Proactive journal entry testing

Detecting entries made in the middle of the night

By Richard B. Lanza, CFE, CPA-CITP, PMP

Fear Not the Software

The ACFE's "2006 Report to the Nation" pins the median financial statement misstatement at $2 million, which occurred in 10.6 percent of the study's reported cases. When looking at some of the recent large-scale frauds, such as WorldCom, management override around the journal entry process was the key contributing factor.1 This is to be expected because the easiest route to changing the books and records is for executive management to post a top-side journal entry. Though it's always possible to make the adjustments in the sub-ledgers (for example, fixed assets, sales journals, etc.), this requires more collusion with other organizational departments. So the top-side entry is still the best way to commit the financial statement fraud.   

Companies have spent much time documenting, testing, and otherwise fine-tuning their journal entry processes for Sarbanes-Oxley. Standard-setters like the AICPA have even issued guidance to companies on ways to prevent management override. (See However, none of this documentation, testing, or standards can prevent the one-off entry in the middle of the night. Executive management can beat the system with a few keystrokes.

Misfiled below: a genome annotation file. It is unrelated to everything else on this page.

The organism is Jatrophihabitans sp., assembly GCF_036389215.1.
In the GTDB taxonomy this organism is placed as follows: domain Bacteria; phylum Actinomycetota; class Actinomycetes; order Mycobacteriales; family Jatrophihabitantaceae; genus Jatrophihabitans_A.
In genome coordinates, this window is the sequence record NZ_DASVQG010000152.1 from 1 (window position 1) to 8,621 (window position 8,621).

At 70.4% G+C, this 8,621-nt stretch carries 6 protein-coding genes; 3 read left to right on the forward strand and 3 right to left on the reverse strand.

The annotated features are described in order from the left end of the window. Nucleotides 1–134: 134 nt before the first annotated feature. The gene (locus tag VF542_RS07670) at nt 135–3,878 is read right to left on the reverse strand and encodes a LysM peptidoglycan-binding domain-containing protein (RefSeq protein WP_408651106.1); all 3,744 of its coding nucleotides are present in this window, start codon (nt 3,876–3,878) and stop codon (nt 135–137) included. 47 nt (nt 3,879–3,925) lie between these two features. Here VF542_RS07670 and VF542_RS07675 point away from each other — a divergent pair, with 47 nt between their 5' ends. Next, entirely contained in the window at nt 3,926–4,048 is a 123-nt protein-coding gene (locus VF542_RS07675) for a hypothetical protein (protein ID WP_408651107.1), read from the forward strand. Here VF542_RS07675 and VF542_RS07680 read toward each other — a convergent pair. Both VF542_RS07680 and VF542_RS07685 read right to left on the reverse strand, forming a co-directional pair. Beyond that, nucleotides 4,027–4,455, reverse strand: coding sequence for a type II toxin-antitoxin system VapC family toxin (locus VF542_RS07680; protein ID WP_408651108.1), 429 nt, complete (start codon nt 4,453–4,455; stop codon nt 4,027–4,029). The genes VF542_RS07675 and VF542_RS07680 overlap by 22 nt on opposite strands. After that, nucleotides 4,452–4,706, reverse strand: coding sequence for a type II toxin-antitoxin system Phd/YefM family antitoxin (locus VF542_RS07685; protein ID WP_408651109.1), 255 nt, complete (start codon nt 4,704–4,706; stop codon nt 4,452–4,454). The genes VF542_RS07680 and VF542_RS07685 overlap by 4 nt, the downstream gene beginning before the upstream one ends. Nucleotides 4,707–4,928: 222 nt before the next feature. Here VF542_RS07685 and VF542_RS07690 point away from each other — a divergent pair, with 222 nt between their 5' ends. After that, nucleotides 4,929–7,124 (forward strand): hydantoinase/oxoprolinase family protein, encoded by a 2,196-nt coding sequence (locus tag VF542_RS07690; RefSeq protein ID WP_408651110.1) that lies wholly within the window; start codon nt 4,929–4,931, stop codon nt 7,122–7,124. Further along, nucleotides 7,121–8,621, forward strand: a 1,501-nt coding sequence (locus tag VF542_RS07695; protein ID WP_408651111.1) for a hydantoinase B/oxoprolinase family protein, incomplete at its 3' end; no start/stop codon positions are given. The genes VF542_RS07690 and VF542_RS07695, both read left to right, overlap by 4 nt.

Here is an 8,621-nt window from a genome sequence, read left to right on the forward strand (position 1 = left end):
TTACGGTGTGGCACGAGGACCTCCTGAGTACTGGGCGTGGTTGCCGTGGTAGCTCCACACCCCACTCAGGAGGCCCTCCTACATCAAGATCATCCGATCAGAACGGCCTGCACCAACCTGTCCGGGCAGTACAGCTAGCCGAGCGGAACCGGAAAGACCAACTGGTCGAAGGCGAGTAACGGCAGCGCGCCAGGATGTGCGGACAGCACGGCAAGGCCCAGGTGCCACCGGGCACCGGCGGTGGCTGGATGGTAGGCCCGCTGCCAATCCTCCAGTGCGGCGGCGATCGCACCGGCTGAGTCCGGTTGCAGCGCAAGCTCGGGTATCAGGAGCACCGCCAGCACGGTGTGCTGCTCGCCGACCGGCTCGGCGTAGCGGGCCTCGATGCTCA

Therefore, journal entry testing requirements have been specifically promulgated for external auditors with the AICPA's Statement of Auditing Standard (SAS) 99 - Consideration of Fraud in a Financial Statement Audit. The standard states that "the auditor should design procedures to test the appropriateness of journal entries recorded in the general ledger and other adjustments (for example, entries posted directly to financial statement drafts) made in the preparation of the financial statements." More specifically, SAS 99 requires the auditor, in all audits, to (a) obtain an understanding of the entity's financial reporting process and controls over journal entries and other adjustments, (b) identify and select journal entries and other adjustments for testing, (c) determine the timing of the testing, and (d) inquire of individuals involved in the financial reporting process about inappropriate or unusual activity relating to the processing of journal entries or other adjustments.

This SAS was followed by the AICPA's Practice Alert 2003-02 ( _03_02.pdf) with the purpose of providing auditors additional guidance regarding the design and performance of journal entry audit procedures to fulfill the responsibilities outlined in SAS 99. Rightly or wrongly, the auditor is still perceived as a valid line of defense against fraud, material and immaterial, and therefore, needs to detect as much fraud as possible.




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